Even more, the nature of God himself and his divine love is revealed through in his wrath. In other words, God’s love is a pure and holy love, and just as God calls his people to hate evil (Psa. 97:10; 101:3; Amos 5:15; Rom. 12:9), so God hates evil (Psa. 5:4–6; 11:4–7). God’s wrath magnifies the holiness of his love. Whereas love in our modern culture is regularly devoid of any moral standard; God’s love is actually defined by hatred towards sin and the gift of his Son to propitiate his wrath (1Jn. 4:10).15
Similarly, the mercy of God is seen only in its relief of God’s wrath. In other words, mercy defined biblically is more than God’s generic pity for the poor and needy. Without denying common grace, God’s mercy, as expressed in the gospel, is what declares the wicked righteous by means of Christ’s wrath-bearing sacrifice. Paul defines the gospel as “the mercies of God” (Rom 12:1), which he takes eleven chapters to explain (Rom. 1:18–11:36). And critically, the gospel is the good news which resolves the problem of God’s wrath.16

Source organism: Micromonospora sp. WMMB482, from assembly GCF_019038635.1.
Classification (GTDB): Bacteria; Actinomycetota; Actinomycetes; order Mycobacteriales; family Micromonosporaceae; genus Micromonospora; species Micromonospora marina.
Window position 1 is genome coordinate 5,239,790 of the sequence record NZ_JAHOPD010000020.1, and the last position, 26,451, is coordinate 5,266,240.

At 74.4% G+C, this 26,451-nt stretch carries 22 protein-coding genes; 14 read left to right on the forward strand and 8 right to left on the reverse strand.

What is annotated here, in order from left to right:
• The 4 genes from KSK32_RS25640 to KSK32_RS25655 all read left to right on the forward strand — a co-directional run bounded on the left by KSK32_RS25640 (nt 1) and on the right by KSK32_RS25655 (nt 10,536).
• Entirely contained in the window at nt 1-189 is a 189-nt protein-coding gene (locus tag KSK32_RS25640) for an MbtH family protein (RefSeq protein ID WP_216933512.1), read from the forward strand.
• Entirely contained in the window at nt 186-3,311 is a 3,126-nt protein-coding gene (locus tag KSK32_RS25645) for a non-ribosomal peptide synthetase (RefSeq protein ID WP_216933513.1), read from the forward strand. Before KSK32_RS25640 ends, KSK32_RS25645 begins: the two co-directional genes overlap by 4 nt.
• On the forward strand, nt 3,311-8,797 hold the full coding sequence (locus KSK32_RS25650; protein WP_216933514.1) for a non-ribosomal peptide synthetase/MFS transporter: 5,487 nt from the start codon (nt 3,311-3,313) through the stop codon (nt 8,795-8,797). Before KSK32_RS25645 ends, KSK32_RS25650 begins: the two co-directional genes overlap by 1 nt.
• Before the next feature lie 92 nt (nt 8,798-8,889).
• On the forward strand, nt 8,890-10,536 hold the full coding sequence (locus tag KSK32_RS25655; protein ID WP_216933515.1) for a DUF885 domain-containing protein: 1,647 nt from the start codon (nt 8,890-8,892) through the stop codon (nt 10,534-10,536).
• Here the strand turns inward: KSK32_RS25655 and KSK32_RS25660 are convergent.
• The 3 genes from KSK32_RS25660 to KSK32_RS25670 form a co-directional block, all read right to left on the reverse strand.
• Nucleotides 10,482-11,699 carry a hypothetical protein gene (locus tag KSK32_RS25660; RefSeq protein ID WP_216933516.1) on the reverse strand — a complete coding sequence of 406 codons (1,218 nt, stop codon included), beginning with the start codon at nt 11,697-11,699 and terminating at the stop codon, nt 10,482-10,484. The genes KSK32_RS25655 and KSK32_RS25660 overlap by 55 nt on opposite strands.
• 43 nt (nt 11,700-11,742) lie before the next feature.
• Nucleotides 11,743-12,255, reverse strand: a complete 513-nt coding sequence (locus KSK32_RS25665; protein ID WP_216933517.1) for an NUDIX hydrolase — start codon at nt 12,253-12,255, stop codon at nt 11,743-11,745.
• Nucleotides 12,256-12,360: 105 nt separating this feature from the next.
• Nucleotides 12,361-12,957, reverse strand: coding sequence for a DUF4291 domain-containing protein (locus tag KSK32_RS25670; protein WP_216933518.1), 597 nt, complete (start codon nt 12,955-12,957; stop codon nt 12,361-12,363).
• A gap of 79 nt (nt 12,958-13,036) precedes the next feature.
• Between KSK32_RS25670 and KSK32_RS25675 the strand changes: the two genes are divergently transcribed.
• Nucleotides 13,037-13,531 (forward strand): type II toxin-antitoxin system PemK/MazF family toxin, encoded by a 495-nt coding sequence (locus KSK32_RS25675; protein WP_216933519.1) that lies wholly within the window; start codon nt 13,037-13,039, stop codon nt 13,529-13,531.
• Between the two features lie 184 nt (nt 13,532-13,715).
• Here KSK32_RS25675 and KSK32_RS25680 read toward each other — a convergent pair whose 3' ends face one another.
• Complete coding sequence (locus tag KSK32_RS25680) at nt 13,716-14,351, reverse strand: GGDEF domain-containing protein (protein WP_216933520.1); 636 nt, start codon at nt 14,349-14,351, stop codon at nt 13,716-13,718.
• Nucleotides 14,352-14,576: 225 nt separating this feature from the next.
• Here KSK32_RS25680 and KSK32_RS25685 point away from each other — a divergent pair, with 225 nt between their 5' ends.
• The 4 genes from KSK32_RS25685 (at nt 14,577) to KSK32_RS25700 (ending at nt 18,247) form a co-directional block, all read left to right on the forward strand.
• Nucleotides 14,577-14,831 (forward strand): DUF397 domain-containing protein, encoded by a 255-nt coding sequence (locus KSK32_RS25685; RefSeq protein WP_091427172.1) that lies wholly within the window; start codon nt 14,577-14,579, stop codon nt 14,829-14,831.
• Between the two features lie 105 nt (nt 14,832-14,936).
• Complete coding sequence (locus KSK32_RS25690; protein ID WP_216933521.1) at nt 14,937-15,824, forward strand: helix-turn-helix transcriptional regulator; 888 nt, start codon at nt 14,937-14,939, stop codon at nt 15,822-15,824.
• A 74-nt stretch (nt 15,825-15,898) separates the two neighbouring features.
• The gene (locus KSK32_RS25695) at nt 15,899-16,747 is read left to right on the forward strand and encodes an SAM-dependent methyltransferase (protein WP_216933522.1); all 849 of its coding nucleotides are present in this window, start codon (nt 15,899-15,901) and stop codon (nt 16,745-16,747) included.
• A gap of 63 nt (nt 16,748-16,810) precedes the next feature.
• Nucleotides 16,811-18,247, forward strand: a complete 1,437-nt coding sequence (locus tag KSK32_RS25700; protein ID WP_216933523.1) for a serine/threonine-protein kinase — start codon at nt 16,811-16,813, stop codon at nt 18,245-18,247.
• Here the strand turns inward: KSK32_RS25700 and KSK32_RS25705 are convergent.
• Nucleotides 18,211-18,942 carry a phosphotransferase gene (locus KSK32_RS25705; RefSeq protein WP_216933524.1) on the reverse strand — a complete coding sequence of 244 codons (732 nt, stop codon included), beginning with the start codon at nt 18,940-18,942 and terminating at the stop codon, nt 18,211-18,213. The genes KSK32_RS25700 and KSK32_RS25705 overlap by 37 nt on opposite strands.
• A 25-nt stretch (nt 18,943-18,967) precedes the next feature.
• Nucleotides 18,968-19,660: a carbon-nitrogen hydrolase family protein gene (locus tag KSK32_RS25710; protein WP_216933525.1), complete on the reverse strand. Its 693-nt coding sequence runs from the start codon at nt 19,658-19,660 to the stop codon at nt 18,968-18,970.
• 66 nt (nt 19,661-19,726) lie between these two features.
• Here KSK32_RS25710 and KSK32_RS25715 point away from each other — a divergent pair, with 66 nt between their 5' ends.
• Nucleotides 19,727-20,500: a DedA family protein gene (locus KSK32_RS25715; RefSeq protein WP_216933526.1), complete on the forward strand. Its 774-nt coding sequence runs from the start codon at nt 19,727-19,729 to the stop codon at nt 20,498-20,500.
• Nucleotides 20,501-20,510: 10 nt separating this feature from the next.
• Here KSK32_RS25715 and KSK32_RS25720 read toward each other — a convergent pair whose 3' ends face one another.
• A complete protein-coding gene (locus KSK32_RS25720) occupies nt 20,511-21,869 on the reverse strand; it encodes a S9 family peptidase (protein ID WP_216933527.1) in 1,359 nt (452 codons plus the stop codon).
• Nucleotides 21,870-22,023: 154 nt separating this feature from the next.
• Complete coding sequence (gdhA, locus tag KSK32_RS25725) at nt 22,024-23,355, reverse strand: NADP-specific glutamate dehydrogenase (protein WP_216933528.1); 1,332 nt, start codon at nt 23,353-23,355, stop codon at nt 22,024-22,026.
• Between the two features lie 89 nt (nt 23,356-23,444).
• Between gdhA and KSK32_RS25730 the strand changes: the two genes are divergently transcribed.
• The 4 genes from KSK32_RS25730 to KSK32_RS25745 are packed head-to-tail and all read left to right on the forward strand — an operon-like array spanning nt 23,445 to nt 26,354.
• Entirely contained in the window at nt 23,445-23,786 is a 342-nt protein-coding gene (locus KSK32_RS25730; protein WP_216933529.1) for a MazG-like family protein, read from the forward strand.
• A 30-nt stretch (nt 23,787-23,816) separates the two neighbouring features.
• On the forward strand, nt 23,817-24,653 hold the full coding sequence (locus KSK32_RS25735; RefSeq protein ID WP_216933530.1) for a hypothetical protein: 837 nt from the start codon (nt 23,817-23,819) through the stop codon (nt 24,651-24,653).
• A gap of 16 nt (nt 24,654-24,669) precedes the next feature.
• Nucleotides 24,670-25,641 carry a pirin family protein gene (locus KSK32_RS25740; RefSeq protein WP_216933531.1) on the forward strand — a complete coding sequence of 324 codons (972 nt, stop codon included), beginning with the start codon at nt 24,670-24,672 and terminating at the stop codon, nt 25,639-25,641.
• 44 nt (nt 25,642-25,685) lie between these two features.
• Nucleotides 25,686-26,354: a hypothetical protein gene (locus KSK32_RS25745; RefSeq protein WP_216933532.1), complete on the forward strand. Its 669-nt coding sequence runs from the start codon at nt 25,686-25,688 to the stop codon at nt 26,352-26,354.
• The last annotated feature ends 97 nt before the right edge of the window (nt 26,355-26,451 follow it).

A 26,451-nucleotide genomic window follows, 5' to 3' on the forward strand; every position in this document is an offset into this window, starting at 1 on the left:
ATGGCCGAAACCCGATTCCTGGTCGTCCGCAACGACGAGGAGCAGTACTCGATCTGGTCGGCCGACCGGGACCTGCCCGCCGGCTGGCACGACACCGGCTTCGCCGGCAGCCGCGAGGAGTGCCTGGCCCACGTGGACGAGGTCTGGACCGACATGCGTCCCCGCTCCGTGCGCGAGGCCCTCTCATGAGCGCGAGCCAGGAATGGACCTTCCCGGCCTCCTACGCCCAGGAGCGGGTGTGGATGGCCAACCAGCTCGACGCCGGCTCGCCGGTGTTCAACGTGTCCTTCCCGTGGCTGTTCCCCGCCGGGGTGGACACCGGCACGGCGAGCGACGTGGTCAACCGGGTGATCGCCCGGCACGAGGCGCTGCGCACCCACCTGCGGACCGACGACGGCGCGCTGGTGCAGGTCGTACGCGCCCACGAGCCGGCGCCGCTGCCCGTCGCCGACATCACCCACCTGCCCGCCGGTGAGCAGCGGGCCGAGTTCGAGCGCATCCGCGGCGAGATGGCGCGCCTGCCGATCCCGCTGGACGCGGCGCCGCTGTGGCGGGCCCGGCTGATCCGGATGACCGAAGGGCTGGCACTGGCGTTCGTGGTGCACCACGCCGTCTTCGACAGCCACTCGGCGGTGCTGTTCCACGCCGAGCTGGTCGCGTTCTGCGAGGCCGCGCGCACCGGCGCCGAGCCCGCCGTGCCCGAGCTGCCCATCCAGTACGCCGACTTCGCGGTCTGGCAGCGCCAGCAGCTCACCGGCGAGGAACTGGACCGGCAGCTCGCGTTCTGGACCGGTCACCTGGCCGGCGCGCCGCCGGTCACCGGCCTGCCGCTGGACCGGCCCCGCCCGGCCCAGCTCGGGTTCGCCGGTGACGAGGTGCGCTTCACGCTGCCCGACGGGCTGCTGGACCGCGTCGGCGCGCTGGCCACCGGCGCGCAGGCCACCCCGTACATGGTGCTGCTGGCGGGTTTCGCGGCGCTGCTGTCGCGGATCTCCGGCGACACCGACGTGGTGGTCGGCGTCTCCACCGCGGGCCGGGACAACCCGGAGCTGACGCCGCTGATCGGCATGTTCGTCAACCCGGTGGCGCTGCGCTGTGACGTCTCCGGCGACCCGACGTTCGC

Finally, God’s wrath generates wisdom and praise when we understand the fullness of God’s justice and mercy. In Psalm 90, Moses finds understanding when he considers the wrath of God. And in Revelation, John recounts the smoke of God’s judgment upon the wicked. Remarkably, instead of inviting the forced applause, the wrath of the Lamb evokes endless praise in the people of God. Therefore, we will let the great multitude of God’s redeemed have the final word about God’s righteous wrath, as they teach us to embrace this doctrine and not reject it.

1 After this I heard what seemed to be the loud voice of a great multitude in heaven, crying out, “Hallelujah! Salvation and glory and power belong to our God, 2 for his judgments are true and just; for he has judged the great prostitute who corrupted the earth with her immorality, and has avenged on her the blood of his servants.” 3 Once more they cried out, “Hallelujah! The smoke from her goes up forever and ever” (Rev. 19:1–3).